GNSS reflectometry

Remote sensing allows the retrieval of geophysical parameters of interest, such as sea surface salinity, soil moisture, sea state or altimetry products. On the other hand, GNSS (Global Navigation Satellite Systems) cover the Earth with their navigation signals, used nowadays in a wide range of everyday situations, such as fleet management, vehicle guidance or leisure/outdoors interactive maps. However, as first proposed more than twenty years ago, these navigation signals can also be received and processed after reflecting on a certain surface to retrieve altimetry information. This approach, in short known as GNSS-R (Global Navigation Satellite Systems Reflectometry) [1,2], allows for inexpensive remotely sensing of geophysical parameters over wide areas of the Earth’s surface. This is possible because the scattering mechanism ‘watermarks’ the signal so that the geophysical information regarding the reflecting surface is added to it. A very straightforward example is that of the soil moisture retrieval. The water content is related to the soil dielectric constant, which is related to the reflection coefficient. Therefore, the ratio between the incident and the reflected power of the GNSS signal can be indirectly linked to the soil moisture content. In addition, the emitted GPS signal is RHCP (Right-Hand Circularly Polarized). However, after reflecting on the surface, it becomes mostly LHCP (Left Hand Circularly Polarized), although with a certain degree of ellipticity due to the difference between the vertical and horizontal reflection coefficients. All this wealth of information can be used to infer geophysical parameters of the ocean [3], land [4,5], and ice surfaces, such as:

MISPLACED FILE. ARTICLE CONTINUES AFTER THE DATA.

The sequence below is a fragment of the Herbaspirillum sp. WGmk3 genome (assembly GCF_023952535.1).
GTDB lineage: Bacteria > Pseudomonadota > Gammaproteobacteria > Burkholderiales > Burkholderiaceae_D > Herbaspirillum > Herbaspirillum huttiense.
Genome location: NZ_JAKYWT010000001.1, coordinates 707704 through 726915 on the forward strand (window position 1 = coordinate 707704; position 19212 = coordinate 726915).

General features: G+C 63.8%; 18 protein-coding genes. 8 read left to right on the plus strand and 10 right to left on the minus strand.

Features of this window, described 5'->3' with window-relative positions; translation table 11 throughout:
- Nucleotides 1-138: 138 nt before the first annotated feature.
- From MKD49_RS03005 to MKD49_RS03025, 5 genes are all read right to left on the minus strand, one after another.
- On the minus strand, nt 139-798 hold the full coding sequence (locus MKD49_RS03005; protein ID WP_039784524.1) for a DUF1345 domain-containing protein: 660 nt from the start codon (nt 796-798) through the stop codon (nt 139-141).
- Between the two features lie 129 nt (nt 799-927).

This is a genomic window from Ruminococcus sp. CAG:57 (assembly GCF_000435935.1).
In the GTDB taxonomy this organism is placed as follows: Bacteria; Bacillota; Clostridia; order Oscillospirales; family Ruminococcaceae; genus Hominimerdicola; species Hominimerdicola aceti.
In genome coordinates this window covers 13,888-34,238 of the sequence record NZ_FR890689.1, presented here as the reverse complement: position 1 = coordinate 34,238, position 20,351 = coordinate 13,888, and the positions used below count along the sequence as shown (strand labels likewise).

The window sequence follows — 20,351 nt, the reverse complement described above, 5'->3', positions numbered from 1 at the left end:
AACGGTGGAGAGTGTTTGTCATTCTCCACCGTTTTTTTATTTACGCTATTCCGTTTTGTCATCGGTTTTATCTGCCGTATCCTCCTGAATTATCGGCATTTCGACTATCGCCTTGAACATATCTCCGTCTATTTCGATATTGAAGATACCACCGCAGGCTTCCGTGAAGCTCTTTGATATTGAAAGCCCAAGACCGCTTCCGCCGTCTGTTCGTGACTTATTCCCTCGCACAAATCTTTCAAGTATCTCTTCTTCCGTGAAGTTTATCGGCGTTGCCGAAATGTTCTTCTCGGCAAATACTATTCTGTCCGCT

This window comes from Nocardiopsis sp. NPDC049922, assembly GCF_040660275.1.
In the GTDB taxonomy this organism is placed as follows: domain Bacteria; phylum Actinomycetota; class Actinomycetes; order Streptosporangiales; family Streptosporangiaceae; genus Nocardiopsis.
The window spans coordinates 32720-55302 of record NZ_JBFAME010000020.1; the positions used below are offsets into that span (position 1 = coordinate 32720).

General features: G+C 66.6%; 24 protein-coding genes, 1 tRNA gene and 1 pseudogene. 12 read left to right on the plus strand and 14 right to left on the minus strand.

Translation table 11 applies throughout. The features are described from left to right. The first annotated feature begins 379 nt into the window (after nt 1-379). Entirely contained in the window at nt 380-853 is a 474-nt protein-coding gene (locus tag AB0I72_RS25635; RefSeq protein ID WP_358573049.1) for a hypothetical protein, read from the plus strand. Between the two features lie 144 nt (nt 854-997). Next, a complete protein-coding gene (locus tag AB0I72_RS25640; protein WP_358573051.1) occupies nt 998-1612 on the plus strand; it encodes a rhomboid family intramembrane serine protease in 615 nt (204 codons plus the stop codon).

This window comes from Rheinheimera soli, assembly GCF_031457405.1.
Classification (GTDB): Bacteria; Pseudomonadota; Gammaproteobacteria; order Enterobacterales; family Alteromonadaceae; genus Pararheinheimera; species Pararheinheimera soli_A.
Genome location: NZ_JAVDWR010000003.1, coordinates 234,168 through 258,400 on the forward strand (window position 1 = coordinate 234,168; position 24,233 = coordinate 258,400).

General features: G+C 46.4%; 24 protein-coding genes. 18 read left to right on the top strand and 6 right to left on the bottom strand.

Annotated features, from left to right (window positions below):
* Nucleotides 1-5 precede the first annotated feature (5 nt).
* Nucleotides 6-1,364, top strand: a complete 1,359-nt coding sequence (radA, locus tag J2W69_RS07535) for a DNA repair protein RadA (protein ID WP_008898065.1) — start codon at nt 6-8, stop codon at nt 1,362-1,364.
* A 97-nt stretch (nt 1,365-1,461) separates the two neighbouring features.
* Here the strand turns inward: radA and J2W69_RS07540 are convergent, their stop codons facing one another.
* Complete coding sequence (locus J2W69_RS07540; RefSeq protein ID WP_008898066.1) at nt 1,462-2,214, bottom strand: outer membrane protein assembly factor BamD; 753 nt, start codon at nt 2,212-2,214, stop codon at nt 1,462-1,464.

• Ocean: altimetry and sea state (significant wave height and wind speed) through the mean squared slopes,

• Land: soil moisture, vegetation water content, biomass, topography, vegetation or snow height, and

• Cryosphere: ice layer structure.

Refl_figure2rid

SMAP over-land power waveform analysis using one-year averaged values: Polarimetric Ratio [dB] and Global distribution of time-averaged retrieved surface soil moisture based on SMAP radiometer.

References

1. H. Carreno-Luengo, S.T. Lowe, C. Zuffada, S. Esterhuizen, and S. Oveisgharan, “Spaceborne GNSS-R from the SMAP Mission: First Assessment of Polarimetric Scatterometry over Land and Cryosphere”, MDPI Remote Sensing, vol. 9, no. 4, pp. 362, doi:10.3390/rs9040362, 2017.

2. H. Carreno-Luengo, A. Camps, P. Vila. J.F. Munoz, A. Cortiella, D. Vidal, J. Jané, N. Catarino, M. Hagenfeldt, P. Palomo, and S. Cornara, “3Cat-2; an Experimental Nano-Satellite for GNSS-R Earth Observation: Mission Concept and Analysis”, IEEE Journal of Selected Topics in Applied Earth Observations and Remote Sensing, vol. 9, no. 10, pp. 4540-4551, doi: 10.1109/JSTARS.2016.2574717, 2016.

3. H. Carreno-Luengo, A. Camps, I. Ramos-Pérez, and A. Rius, “Experimental Evaluation of GNSS-Reflectometry Altimetric Precision Using the P(Y) and C/A Signals”, IEEE Journal of Selected Topics in Applied Earth Observations and Remote Sensing, vol. 7, no. 5, pp. 1493-1500, doi: 10.1109/JSTARS.2014.2320298, 2014.

4. H. Carreno-Luengo, A. Camps, J. Querol, and G. Forte, “First Results of a GNSS-R Experiment from a Stratospheric Balloon over Boreal Forests”, IEEE Transactions of Geoscience and Remote Sensing, vol. 54, no. 5, pp. 2652-2663, doi: 10.1109/TGRS.2015.2504242, 2016.

5. H. Carreno-Luengo, and A, Camps, “First Dual-Band Multi-Constellation GNSS-R Scatterometry Experiment over Boreal Forests from a Stratospheric Balloon”, IEEE Journal of Selected Topics in Applied Earth Observations and Remote Sensing, doi: 10.1109/JSTARS.2015.2496661, 2015.